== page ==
Tax Cuts And Presidential Politics

Commentary by Pete du Pont

Taxes. Is there anything worse? Oh yes, there's death. This nation was founded on a tax revolt, yet the media tell us that today's taxpayers couldn't care less about a cut in their tax load, the biggest burden relative to income in the history of the Republic. Pardon my skepticism, but I believe that most taxpayers would like to control a larger share of the fruits of their own industry and enterprise, especially at a time when the federal government luxuriates in revenues vastly in excess of its spending.

Taxes have risen more rapidly in the United States relative to income than in any other major country over the last eight years, according to the Organization for Economic Cooperation and Development. Surprisingly, even socialist European governments now recognize the virtue of cutting taxes on business and individuals. Britain's Prime Minister, Tony Blair, for example, has slashed the top capital gains tax rate from 40% to 10%, half the U.S. rate. (If Blair wants to survive politically, he may be cutting fuel taxes next.)

As the party of smaller government, the Republican party's best issue and the Democrats' worst is tax cuts. George Bush the elder learned that the hard way in 1992 after betraying his tax pledge ("read my lips, no new taxes"). Mr. Clinton promised a "middle class tax cut" during that campaign but engineered a huge tax increase in 1993, aided by Al Gore's crucial Senate tie-breaking vote. The tax boosts, along with Hillary Clinton's failed effort to socialize medicine, soon swept Democrats out of office and put Republicans in charge of Capitol Hill for the first time in 40 years.

The tax proposals of the two major presidential candidates are quite different. George W. Bush wants to cut income tax rates across the board, replacing the current 15, 28, 31, 36, and 39.6 percent of income seized by Washington with a lower 10, 15, 25, and 33 structure. He also wants to double the child tax credit to eliminate federal income taxes for two-child families earning less than $35,000 per year and to repeal the taxes on married couples and estates, a measure recently vetoed by Mr. Clinton.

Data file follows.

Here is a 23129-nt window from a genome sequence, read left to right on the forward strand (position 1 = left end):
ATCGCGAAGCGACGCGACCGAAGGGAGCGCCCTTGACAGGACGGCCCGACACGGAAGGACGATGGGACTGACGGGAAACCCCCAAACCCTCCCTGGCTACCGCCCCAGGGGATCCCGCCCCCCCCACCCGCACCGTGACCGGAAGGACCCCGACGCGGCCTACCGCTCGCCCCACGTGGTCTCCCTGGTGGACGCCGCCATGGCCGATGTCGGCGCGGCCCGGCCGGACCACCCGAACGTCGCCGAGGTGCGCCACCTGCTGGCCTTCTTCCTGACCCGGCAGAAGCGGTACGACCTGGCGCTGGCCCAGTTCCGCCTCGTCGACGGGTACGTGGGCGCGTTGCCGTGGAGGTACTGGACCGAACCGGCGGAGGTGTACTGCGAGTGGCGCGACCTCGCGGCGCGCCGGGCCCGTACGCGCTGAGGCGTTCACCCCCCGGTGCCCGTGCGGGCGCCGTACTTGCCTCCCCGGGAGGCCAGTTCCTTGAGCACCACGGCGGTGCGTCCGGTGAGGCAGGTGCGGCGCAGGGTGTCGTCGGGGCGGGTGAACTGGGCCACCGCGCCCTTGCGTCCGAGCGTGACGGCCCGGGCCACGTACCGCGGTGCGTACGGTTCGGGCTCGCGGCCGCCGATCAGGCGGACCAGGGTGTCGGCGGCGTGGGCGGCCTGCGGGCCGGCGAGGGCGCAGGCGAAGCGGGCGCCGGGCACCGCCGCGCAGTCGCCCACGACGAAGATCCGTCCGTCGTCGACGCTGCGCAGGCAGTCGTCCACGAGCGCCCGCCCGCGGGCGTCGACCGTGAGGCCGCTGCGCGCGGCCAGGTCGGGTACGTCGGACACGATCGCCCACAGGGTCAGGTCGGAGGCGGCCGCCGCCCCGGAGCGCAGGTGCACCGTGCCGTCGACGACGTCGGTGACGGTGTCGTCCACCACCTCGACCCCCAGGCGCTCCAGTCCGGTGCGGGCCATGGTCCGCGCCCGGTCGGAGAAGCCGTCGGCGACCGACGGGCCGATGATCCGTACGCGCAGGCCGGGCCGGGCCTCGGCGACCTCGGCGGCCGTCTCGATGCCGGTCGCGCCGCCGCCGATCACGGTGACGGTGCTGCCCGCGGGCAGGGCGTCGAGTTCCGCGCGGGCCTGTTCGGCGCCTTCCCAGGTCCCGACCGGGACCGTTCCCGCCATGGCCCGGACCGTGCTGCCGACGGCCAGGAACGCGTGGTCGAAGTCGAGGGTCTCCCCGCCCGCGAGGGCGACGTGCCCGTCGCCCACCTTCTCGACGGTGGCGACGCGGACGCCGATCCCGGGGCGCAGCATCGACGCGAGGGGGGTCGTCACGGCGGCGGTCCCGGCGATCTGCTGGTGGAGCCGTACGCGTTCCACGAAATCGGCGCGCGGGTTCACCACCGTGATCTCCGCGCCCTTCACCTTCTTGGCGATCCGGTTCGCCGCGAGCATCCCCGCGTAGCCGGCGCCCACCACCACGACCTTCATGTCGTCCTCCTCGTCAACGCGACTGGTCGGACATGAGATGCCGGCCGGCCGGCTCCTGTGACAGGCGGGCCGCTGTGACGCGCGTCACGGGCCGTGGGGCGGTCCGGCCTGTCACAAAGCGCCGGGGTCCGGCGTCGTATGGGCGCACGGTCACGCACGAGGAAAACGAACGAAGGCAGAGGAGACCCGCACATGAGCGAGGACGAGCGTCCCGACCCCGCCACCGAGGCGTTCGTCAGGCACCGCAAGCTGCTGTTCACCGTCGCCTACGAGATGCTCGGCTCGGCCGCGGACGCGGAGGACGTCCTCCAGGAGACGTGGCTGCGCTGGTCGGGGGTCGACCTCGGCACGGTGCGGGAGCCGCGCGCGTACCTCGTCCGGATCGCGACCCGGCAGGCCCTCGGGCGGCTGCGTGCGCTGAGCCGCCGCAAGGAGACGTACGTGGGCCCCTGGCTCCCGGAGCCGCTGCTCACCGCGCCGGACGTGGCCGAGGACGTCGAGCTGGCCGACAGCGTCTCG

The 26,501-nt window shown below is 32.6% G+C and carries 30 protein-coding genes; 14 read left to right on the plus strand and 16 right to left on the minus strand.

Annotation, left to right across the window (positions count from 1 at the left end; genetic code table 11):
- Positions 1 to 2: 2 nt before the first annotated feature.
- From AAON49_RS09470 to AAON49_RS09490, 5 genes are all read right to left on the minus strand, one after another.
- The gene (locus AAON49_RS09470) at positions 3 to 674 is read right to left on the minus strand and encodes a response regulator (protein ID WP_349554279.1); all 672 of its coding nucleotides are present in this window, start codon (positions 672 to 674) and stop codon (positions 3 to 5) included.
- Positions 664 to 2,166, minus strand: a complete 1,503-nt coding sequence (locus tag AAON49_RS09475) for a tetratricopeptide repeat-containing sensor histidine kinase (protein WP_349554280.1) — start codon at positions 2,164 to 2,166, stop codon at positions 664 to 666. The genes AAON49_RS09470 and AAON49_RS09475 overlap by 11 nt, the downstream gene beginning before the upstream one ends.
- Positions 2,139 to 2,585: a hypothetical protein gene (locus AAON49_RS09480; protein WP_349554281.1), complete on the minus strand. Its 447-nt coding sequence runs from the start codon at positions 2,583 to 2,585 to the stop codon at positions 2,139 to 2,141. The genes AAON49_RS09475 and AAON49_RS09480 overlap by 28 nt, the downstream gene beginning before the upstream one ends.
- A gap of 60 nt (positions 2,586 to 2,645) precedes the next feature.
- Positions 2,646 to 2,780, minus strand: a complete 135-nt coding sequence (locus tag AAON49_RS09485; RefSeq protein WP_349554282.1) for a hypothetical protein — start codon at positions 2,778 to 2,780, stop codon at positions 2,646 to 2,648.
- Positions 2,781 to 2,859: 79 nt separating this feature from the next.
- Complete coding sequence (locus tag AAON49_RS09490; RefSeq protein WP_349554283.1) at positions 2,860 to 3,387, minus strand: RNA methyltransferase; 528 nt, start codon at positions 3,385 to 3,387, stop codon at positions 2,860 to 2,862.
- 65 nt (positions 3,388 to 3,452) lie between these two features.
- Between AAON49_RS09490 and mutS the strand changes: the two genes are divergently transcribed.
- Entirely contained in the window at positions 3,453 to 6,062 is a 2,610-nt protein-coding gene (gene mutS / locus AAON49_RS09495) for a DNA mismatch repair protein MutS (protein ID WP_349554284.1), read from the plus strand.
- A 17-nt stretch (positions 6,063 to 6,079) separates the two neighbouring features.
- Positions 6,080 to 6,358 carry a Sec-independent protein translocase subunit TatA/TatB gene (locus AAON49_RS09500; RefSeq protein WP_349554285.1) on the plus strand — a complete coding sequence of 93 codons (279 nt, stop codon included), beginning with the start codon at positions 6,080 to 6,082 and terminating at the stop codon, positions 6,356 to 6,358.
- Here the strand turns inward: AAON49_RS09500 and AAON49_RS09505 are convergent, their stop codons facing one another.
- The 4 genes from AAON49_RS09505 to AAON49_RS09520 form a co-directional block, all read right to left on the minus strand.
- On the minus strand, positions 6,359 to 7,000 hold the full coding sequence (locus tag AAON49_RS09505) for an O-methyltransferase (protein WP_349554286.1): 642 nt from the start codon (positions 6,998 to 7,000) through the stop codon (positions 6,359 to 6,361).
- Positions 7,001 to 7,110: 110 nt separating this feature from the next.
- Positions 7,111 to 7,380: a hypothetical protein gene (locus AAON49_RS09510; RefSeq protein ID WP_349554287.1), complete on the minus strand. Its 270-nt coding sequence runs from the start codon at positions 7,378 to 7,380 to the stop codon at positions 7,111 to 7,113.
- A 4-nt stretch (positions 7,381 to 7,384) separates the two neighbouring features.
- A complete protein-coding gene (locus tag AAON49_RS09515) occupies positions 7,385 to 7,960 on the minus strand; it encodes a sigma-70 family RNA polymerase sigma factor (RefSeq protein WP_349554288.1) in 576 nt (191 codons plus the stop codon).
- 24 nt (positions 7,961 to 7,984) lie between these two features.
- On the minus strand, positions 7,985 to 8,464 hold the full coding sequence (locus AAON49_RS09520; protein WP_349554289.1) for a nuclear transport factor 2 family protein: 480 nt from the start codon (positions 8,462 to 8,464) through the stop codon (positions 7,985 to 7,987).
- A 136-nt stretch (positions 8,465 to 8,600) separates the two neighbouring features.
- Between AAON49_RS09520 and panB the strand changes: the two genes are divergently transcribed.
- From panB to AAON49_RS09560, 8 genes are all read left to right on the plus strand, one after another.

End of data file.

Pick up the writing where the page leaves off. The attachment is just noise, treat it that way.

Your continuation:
These changes would cut almost everybody's taxes, benefiting an estimated 124 million Americans. Bush's economists calculate that the average drop in federal income taxes will be 55% for families earning $40,000 to $50,000, 30% for those earning $50,000 to $75,000, 18% for those earning $75,000 to $100,000, and 10% for families earning more than $100,000. True, the largest dollar tax reductions go to high-income taxpayers, as Al Gore charges, but that's inevitable because they pay almost all the income taxes. The top 1% pay 20% of all income taxes and the top 20% pay two-thirds. But Bush tries to help the lowest third of taxpayer who pay no income taxes today by allowing them to keep some of their Social Security taxes in private investment accounts.

Al Gore's plan keeps tax rates the same and instead "targets working families." Gore's "right kind of tax cuts" only go to families who meet his income criteria and who spend money in the ways he finds worthy like child care, taking care of one's parents, or saving for retirement. No tax cuts for "the wealthy," of course. Following Bush, Gore says he wants to reduce the marriage penalty and estate taxes.

The complexity of Gore's tax remodeling is mind-numbing. Married couples, for example, only escape the marriage penalty if they use the standard deduction (no itemization), which excludes the 54 percent of families who itemize. Even for families who do not itemize, only those under $60,000 a year get the tax break.

And the $2,000 a year Gore wants taxpayers to kick into your retirement? The fine print limits it to the "right Americans." You're a right American if your family income stays below $50,000, you retire after 2009 (when Gore plans to leave office), and you do not go to school. Even so, the giveaway is so expensive that Gore must balance the budget by assuming that the most eligible Americans will never use the plan.

To qualify for day-care tax credits, your child must be older than 3, attend government-approved facilities - spending on nannies, neighbors, grandmothers and stay-at-home moms will not qualify - and your family must stay in the proper income class.

Only tax accountants could love Gore's confusing targeted credits that benefit a minority of Americans. The Internal Revenue Service says 56% of income tax payers used a paid preparer for their 1999 return. Gore's class legislation might push that up to 66%.



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